ISSN (Print) - 0012-9976 | ISSN (Online) - 2349-8846

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The Kurdish Quest

Prison Writings: The Roots of Civilisation (Volume I) by Abdullah

The Kurds are often said to be the world’s largest people who lack their own country. Numbering approximately 40 million, and mostly divided by notorious “great game” treaties in the 1920s between Turkey, Iran, Iraq and Syria (apart from large refugee populations in Germany, Britain and other countries), their repression, set against determined assertions of cultural and political identity, represents an enduring problem in west Asia as deep-rooted as the Israel-Palestinian divide, but far less understood.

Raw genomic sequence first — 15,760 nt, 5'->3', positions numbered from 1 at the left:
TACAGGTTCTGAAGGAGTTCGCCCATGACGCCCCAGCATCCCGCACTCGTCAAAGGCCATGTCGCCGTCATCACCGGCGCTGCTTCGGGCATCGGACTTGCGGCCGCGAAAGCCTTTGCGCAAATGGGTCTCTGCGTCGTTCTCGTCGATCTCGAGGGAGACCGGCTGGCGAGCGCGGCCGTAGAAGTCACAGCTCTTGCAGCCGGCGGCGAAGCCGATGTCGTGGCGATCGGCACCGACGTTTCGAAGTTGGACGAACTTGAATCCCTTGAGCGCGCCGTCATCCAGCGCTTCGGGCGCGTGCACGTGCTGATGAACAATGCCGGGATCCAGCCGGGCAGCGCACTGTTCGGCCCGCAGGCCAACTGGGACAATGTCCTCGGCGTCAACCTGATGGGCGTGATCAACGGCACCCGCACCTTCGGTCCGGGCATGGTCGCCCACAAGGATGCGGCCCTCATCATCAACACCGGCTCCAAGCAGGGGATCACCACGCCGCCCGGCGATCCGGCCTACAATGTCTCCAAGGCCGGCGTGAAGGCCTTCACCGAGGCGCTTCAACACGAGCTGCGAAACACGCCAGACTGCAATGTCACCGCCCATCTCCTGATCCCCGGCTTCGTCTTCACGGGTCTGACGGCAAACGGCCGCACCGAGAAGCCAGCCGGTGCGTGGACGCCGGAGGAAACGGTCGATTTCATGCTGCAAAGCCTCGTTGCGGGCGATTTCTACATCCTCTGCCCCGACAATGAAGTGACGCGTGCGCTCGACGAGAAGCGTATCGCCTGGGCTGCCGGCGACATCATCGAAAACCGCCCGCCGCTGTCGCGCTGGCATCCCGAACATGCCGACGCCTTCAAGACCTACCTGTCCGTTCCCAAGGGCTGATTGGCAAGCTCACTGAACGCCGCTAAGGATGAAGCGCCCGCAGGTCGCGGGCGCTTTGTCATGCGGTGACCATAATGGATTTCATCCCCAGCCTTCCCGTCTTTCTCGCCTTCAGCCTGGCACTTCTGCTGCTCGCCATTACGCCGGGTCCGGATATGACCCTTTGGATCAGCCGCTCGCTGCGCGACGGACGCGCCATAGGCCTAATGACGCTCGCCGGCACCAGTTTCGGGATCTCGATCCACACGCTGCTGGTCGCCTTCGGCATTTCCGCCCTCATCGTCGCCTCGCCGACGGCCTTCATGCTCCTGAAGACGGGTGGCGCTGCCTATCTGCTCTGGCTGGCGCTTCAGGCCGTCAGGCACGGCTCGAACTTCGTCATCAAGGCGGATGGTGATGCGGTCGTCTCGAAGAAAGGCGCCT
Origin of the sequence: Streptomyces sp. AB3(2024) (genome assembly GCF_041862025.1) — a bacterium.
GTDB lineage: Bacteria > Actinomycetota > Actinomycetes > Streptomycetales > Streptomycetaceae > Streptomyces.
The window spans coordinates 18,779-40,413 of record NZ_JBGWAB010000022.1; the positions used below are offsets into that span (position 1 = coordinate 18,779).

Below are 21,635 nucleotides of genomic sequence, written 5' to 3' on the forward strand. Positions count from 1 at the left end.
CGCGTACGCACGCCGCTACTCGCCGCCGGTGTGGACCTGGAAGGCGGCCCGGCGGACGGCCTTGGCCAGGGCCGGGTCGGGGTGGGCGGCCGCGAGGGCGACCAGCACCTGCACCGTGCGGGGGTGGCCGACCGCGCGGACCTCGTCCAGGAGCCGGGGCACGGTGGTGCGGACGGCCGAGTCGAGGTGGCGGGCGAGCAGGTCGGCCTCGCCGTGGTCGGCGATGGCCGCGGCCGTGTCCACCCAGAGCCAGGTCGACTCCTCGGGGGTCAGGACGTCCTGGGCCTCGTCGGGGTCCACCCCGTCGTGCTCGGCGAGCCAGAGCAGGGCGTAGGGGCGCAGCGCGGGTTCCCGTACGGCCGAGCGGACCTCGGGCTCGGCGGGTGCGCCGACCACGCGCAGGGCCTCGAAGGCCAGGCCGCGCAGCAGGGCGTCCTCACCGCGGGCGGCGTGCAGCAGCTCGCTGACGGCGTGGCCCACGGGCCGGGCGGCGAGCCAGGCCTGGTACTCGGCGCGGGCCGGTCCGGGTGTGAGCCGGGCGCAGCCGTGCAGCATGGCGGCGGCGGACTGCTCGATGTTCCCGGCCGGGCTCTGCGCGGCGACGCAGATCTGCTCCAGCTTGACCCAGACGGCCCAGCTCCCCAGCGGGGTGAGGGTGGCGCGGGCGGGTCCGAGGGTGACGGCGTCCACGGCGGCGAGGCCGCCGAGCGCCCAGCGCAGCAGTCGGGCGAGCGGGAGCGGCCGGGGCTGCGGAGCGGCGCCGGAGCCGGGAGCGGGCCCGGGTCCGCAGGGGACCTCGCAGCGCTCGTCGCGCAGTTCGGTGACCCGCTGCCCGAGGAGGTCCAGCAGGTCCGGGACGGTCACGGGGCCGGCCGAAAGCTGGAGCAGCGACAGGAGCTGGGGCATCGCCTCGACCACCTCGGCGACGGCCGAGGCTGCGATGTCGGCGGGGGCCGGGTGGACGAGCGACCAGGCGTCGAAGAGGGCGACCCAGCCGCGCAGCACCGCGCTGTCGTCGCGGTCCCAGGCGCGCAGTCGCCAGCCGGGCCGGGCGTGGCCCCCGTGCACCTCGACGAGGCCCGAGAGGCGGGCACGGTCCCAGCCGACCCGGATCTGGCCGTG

The Kurdistan Workers’ Party (PKK) has a long and complex history of guerrilla warfare, with a large number of women fighters, and a tradition of open discussion about socialist theory. Unlike, for example, the Tamil Tigers, the PKK has been notable for its observance of Geneva Conventions towards captured soldiers, and deserves the “terrorist” label even less than the African National Congress during apartheid in South Africa or India’s Maoists. There are significant parallels, as well as differences, with the Maoist insurgency in central India and the suppression of adivasi movements.

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